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ISLAMABAD: Accepting the plea made by the Sharif family, the Supreme Court on Tuesday referred a set of review petitions — filed by former prime minister Nawaz Sharif and his children against the July 28 judgement in the Panama Papers case — to Chief Justice Mian Saqib Nisar with a request to re-constitute a five-judge larger bench than the smaller one that took up the matter on Tuesday.

But before sending the applications of the Sharifs back to the chief justice, Justice Ejaz Afzal Khan, who was heading the three-judge bench, wondered if the review petitions were heard by the five judges then two of them would be sitting idle in the bench since the decisive verdict disqualifying Mr Sharif was taken by the majority three judges.

The bench had taken up the applications of Mr Sharif and his children that a five-judge bench and not a smaller bench consisting of three judges should hear their review petitions.

Consequently, the review petitions will be taken up by the larger bench on Wednesday since the chief justice has mentioned constitution of the five-member bench while hearing a different case.

On Sept 8, the Supreme Court constituted a three-judge bench consisting of Justice Ejaz Afzal Khan, Justice Sheikh Azmat Saeed and Justice Ijaz-ul-Ahsan — the same bench which heard objections on the report of the Joint Investigating Team (JIT) that investigated the Sharif family in the Panama Papers case. But on July 28 the five-judge bench headed by Justice Asif Saeed Khosa announced the final verdict, disqualifying Mr Sharif for not being Sadiq and Ameen.

There was another way of looking at things, Justice Khan observed, saying that the verdict in the Panama Papers case was delivered by the three judges and in case this bench changed its view then the final order of the five-member bench would naturally be modified.

On Tuesday, Advocate Salman Akram Raja representing the children of Mr Sharif argued that the larger bench should hear the review petitions along with the one meant for the three-judge bench which was moved by the petitioners with abundant caution to obviate the possibility of a technical objection by the Supreme Court office.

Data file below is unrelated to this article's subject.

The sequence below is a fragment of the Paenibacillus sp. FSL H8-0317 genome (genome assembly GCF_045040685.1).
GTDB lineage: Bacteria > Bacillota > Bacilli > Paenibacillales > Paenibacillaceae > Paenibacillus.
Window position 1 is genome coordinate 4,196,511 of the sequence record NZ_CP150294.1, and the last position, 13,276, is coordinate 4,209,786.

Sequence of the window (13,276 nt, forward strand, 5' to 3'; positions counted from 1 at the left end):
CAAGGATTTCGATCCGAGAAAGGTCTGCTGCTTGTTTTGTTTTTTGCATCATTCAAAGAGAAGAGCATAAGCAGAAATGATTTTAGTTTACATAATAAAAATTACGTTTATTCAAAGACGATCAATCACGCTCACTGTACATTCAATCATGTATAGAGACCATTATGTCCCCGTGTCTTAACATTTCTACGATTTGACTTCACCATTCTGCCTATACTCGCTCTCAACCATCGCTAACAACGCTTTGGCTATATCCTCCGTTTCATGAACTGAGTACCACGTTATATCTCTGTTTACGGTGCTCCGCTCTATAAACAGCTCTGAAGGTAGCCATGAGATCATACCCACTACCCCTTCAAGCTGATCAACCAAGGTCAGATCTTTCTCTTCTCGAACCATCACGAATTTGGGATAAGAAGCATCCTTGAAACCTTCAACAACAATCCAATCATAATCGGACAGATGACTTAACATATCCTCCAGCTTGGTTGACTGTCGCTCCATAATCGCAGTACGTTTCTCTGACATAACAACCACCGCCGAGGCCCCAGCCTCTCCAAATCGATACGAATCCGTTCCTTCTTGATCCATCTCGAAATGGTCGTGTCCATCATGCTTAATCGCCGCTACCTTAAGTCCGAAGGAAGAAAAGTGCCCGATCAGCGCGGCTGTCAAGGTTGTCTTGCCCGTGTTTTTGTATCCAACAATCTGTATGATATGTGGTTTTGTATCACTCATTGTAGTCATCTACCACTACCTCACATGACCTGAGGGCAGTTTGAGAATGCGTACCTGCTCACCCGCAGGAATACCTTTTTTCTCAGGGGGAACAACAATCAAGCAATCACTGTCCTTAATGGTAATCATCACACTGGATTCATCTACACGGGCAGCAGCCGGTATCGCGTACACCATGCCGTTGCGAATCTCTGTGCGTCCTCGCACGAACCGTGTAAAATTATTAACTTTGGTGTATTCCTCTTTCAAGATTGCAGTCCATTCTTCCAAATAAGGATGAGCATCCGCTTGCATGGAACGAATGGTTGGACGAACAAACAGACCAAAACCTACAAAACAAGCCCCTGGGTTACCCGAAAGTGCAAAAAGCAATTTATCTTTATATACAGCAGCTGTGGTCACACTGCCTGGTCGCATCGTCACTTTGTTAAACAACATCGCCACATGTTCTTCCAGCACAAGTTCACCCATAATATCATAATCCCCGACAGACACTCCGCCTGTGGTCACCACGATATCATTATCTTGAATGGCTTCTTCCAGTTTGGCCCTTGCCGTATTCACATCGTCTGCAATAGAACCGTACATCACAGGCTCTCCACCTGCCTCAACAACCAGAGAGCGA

Justice Sheikh Azmat Saeed, however, asked the counsel whether the grounds in the review petitions against the five-judge bench of the final verdict also included the same grounds taken by the three judges.

Justice Saeed, however, observed that the petitioner was free to raise any grounds they liked but the court would decide about it on its own satisfaction, adding that the petitioners themselves had chosen the arena or the battleground by filing review petitions against the verdict of the five-judge bench as well as separately against the verdict of the three-judge bench.

Justice Ahsan said that the additional grounds taken by the petitioner was that the larger bench issued the final order without hearing the case.

The counsel conceded that the five judges should not have assembled on July 28 to announce the final verdict.

Senior counsel Khawaja Haris Ahmed who appeared on behalf of Mr Sharif argued that on July 28 three judges passed unanimous verdict which was signed by all the five judges. Therefore, it was the judgement of the five judges and if the matter was taken by the five judges it will up to minority judges to sit or recuse in the bench.

Published in Dawn, September 13th, 2017